Social deviance is a term that refers to forms of behaviour and qualities of persons

that others in society devalue and discredit. So what exactly is deviance? In this

particular essay we are concerned with social deviance. Not physiological

deviations from the expected norm. In general, any behaviour that does not

conform to social norms is deviance. That is behaviour that violates significant

social norms and is disapproved of by a large number of people as a result.


For societies to run with some semblance of order the problem of deviance is

essential and intrinsic to any conception of social order. It is problematic because it

causes a disruption, but it is essential because it defines our boundaries as a

society. It is intrinsic to a conception of order in that defining what is real and

expected, defining what is acceptable, and defining who we are - always done in

opposition to what is unreal, unexpected, unacceptable and who we are not. If we

can accept the reality of change, then designations of deviance are crucial in

locating the shifting boundaries of our socially structured reality. (Erikson, 1964)


What is perceived as deviant behaviour is subject to change depending on our

position, place and time. Different cultures have different levels of social order and

control, therefore making what can be seen as a deviant behaviour in one culture

highly acceptable in another.


When we define someone or some group as deviant - we strengthen our own

position and simplify our response to the "other": we can ignore, expunge,

destroy, or rehabilitate them. We convince ourselves of our own normalcy by

condemning and controlling those who disagree. Deviance is a phenomenon

situated in power: Winners are the good and the normal; Losers are the sick, the

crazy, the evil. Deviance, therefore exists in opposition to those who attempt to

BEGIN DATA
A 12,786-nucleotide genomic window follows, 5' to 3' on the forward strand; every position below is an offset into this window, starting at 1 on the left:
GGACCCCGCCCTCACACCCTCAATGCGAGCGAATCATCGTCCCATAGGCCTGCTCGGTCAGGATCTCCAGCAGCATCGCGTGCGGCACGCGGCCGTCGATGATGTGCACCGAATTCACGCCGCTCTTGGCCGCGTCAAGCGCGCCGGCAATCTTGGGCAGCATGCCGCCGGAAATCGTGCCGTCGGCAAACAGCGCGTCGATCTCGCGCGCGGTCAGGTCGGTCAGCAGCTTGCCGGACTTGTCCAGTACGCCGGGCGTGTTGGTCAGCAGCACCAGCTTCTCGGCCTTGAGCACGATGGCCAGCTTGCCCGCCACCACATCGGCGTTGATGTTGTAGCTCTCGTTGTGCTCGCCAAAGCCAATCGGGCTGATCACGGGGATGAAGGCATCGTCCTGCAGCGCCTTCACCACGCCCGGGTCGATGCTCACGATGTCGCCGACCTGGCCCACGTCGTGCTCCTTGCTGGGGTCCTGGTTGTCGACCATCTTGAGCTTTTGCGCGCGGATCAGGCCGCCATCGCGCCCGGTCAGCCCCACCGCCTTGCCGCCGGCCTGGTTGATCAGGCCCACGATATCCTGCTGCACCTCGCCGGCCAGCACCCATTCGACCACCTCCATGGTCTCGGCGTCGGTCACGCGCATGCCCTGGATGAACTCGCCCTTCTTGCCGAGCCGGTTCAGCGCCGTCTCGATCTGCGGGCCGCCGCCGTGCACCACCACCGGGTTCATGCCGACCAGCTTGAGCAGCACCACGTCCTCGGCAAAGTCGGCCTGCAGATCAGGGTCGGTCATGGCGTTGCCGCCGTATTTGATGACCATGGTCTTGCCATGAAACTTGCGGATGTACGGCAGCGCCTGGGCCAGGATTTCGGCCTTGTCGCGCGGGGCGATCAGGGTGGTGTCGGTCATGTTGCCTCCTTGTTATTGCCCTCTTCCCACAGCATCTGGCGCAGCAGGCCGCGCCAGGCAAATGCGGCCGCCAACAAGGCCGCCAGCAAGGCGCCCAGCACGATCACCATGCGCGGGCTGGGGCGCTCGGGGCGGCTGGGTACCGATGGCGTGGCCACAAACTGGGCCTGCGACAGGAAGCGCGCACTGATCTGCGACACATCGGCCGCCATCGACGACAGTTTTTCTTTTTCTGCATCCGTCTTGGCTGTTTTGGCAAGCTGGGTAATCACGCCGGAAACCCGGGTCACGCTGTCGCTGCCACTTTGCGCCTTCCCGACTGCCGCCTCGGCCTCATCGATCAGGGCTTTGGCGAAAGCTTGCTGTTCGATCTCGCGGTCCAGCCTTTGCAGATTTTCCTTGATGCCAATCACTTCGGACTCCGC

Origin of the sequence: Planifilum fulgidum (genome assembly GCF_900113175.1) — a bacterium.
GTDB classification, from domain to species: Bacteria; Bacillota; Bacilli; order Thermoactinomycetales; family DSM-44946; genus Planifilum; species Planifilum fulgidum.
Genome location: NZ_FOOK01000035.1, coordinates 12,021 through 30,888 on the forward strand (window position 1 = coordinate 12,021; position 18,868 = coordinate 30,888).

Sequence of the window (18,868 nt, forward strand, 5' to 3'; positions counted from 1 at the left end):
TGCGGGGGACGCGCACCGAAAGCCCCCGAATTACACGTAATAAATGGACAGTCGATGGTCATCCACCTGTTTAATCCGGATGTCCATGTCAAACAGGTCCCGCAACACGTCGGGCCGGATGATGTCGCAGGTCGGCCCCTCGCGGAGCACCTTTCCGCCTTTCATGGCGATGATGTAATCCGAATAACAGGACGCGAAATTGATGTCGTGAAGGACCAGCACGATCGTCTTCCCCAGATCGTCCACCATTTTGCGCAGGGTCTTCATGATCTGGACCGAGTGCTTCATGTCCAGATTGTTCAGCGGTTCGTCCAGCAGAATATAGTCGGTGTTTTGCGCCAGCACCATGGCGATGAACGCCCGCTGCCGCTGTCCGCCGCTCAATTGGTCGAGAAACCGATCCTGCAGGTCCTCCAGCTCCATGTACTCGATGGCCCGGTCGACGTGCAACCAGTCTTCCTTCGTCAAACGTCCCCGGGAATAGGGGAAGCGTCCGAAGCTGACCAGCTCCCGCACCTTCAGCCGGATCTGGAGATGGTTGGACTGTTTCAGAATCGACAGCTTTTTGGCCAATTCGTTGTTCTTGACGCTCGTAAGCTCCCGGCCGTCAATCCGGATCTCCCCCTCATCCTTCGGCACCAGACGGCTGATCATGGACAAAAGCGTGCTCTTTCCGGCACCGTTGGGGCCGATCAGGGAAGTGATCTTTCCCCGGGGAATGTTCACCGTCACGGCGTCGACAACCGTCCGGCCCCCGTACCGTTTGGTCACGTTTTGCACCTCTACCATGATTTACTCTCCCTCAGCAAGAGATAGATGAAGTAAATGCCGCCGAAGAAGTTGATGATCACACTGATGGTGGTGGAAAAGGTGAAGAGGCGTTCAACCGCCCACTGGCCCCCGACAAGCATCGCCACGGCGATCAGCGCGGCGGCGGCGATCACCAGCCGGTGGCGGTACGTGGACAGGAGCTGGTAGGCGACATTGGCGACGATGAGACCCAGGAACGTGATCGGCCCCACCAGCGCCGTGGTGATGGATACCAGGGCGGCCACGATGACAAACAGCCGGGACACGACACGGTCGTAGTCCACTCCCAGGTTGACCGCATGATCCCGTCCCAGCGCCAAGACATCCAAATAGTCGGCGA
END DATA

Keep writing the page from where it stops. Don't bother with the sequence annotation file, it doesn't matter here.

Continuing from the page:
control it - to those who have power. (Phofl, 1994)


Deviance is not a matter of the cost or consequences of a particular behaviour, or

the behaviour itself. Deviance is a label used to maintain the power, control, and

position of a dominant group. It is a negotiated order. Deviance violates

some groups assumptions about reality (social order). It violates expectations. The

definition of deviance defines the threat and allows for containment and control of

the threat. The definition of deviance preserves, protects, and defines group

interests and in doing so maintains a sense of normalcy. It is a product of

social interaction. (Erikson 1964)


Sociologists have said that deviance is a social reality, that it is shared and learned

like any aspect of culture.


Emile Durkheim and other functionalists posed the notion that deviance is

functional. He asserted that:

1. Deviance acts as a safety valve

2. Deviance inspires creativity

3. Deviance creates social change

4. Deviance outlines boundaries and rules

5. Deviance can promote social solidarity. (Haralambos,

Holborn,van Krieken, Smith, 1996)


Chicago school sociologists believed that any region that was physically separated

from the others was viewed as a natural area. Within each of these areas are moral,

social and structural orders. That is, a set of customs, rules, or regulations that

control the process of competition and cooperation.


Theorists of the Chicago school believed that deviance resulted from disorganised

areas (which they believed would be characterised with physical deterioration,

economic deprivation, poverty, racial and ethnic heterogeneity, turnover,

alienation, high rate of suicide.). The weak community integration led to the

formation of and higher rates of deviance. Overtime these theorists backed away

from the idea that these areas are disorganised and instead argued that they were

differently organised. Deviance was a by-product of different social organisation.

This move allowed researchers to see deviant behaviour as something that was

caused by society and culture rather than individual defects. (Becker, 1963)


Society is a structure of relatively isolated subcultures, each with its own values,

norms, and way of life. In the context of this differential social organisation deviant

behaviour is created


Although crime seems to be ubiquitous, we often know very little about how our

perceptions of crime are created, maintained, or modified. We do know that there

is no single objective definition of crime. Our views about crime and criminals

are determined by our social milieu - this is the social reality of crime.


What is our informal consensual understanding of the reality